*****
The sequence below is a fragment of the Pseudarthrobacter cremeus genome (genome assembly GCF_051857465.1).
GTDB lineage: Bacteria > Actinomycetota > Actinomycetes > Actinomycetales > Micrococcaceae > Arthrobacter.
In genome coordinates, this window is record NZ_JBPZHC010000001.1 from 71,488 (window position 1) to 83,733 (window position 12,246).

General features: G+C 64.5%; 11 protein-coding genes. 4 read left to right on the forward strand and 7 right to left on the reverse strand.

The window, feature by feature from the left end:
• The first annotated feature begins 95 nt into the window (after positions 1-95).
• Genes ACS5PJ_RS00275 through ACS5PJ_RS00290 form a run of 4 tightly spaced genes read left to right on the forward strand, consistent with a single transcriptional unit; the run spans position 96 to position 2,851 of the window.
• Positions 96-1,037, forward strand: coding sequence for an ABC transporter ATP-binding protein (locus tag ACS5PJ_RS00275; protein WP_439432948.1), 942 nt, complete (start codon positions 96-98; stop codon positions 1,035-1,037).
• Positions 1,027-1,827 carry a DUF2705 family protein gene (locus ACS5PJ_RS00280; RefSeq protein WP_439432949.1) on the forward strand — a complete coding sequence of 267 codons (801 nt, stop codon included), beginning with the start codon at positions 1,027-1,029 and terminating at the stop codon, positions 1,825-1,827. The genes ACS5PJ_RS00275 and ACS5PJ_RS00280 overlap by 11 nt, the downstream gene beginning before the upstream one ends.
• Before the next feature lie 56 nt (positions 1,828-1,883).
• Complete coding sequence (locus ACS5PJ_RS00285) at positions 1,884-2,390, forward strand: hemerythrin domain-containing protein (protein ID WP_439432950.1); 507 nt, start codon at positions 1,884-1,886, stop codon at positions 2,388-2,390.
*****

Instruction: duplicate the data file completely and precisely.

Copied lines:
The sequence below is a fragment of the Pseudarthrobacter cremeus genome (genome assembly GCF_051857465.1).
GTDB lineage: Bacteria > Actinomycetota > Actinomycetes > Actinomycetales > Micrococcaceae > Arthrobacter.
In genome coordinates, this window is record NZ_JBPZHC010000001.1 from 71,488 (window position 1) to 83,733 (window position 12,246).

General features: G+C 64.5%; 11 protein-coding genes. 4 read left to right on the forward strand and 7 right to left on the reverse strand.

The window, feature by feature from the left end:
• The first annotated feature begins 95 nt into the window (after positions 1-95).
• Genes ACS5PJ_RS00275 through ACS5PJ_RS00290 form a run of 4 tightly spaced genes read left to right on the forward strand, consistent with a single transcriptional unit; the run spans position 96 to position 2,851 of the window.
• Positions 96-1,037, forward strand: coding sequence for an ABC transporter ATP-binding protein (locus tag ACS5PJ_RS00275; protein WP_439432948.1), 942 nt, complete (start codon positions 96-98; stop codon positions 1,035-1,037).
• Positions 1,027-1,827 carry a DUF2705 family protein gene (locus ACS5PJ_RS00280; RefSeq protein WP_439432949.1) on the forward strand — a complete coding sequence of 267 codons (801 nt, stop codon included), beginning with the start codon at positions 1,027-1,029 and terminating at the stop codon, positions 1,825-1,827. The genes ACS5PJ_RS00275 and ACS5PJ_RS00280 overlap by 11 nt, the downstream gene beginning before the upstream one ends.
• Before the next feature lie 56 nt (positions 1,828-1,883).
• Complete coding sequence (locus ACS5PJ_RS00285) at positions 1,884-2,390, forward strand: hemerythrin domain-containing protein (protein ID WP_439432950.1); 507 nt, start codon at positions 1,884-1,886, stop codon at positions 2,388-2,390.